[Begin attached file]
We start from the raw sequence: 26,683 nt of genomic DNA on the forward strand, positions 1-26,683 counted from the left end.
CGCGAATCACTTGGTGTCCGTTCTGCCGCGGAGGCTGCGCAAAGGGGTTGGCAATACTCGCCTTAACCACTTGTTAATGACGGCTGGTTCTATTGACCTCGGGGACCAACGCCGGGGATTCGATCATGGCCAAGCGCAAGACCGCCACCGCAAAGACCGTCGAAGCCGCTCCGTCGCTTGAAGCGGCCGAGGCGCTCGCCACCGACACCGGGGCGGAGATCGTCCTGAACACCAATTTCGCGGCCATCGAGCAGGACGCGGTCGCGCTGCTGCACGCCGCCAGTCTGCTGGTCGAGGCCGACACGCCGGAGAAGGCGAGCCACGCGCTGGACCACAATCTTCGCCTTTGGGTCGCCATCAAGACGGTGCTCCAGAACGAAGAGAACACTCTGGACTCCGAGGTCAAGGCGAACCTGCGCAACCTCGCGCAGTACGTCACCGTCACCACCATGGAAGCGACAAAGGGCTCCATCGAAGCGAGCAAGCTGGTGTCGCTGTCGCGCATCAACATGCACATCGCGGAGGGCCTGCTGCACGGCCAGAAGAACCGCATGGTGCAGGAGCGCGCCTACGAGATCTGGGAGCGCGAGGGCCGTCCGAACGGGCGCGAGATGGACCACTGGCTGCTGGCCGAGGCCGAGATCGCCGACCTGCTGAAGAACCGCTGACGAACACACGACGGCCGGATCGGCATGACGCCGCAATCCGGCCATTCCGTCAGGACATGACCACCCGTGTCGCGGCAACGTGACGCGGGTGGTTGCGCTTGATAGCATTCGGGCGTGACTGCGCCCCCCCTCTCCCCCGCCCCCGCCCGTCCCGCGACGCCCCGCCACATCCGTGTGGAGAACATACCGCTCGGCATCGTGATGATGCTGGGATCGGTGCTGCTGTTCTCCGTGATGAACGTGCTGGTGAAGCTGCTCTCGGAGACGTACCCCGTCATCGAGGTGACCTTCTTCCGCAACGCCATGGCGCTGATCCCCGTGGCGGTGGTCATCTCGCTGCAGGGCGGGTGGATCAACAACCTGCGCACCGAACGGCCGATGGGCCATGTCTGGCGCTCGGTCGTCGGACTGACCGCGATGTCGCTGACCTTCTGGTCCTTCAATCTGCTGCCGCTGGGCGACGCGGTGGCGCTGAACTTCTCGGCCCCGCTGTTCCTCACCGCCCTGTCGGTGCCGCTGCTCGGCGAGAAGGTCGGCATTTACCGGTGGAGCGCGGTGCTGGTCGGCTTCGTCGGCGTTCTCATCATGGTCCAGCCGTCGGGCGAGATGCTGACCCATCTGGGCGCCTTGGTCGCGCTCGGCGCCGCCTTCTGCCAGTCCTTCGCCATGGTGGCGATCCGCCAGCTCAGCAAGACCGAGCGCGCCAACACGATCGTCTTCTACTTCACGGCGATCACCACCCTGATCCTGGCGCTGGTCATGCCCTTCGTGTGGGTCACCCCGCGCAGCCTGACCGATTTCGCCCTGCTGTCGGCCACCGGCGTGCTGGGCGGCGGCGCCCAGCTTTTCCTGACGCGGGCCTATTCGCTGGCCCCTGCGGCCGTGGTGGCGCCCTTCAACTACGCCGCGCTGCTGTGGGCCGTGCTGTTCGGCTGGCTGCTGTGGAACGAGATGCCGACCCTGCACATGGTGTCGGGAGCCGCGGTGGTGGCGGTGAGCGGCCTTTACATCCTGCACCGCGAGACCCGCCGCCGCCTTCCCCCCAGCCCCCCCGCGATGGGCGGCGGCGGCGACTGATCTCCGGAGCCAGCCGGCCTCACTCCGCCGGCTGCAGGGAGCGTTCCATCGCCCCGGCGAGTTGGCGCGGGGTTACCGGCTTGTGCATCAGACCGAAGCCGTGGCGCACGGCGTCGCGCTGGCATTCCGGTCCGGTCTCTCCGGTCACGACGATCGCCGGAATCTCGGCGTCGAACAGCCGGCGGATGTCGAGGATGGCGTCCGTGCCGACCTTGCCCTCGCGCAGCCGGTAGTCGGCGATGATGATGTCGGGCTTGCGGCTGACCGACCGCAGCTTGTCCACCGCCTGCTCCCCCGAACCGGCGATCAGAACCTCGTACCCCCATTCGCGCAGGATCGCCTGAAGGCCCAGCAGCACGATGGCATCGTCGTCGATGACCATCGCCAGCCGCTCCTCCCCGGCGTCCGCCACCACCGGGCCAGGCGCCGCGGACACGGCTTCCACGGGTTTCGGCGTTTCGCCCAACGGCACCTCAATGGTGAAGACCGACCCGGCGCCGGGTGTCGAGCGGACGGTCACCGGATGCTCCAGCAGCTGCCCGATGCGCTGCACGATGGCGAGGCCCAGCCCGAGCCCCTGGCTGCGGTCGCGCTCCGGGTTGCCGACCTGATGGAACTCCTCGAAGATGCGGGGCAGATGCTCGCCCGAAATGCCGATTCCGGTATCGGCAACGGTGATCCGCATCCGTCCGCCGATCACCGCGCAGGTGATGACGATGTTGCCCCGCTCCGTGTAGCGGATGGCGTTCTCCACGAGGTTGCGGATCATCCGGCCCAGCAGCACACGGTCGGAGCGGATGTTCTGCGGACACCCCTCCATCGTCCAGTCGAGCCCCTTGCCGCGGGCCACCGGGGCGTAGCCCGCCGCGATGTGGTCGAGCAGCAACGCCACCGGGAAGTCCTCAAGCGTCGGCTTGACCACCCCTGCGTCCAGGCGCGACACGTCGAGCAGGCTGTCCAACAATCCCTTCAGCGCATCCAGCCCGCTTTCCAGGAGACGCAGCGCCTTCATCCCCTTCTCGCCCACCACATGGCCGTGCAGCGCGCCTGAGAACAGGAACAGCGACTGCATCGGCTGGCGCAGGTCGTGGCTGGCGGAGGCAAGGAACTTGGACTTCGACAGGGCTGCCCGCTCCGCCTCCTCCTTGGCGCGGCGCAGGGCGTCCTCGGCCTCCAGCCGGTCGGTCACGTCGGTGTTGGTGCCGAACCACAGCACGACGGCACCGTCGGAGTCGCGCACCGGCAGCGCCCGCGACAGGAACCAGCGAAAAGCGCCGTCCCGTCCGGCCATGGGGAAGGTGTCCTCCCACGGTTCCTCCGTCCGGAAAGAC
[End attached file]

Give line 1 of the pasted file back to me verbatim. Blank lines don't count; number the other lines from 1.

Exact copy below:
We start from the raw sequence: 26,683 nt of genomic DNA on the forward strand, positions 1-26,683 counted from the left end.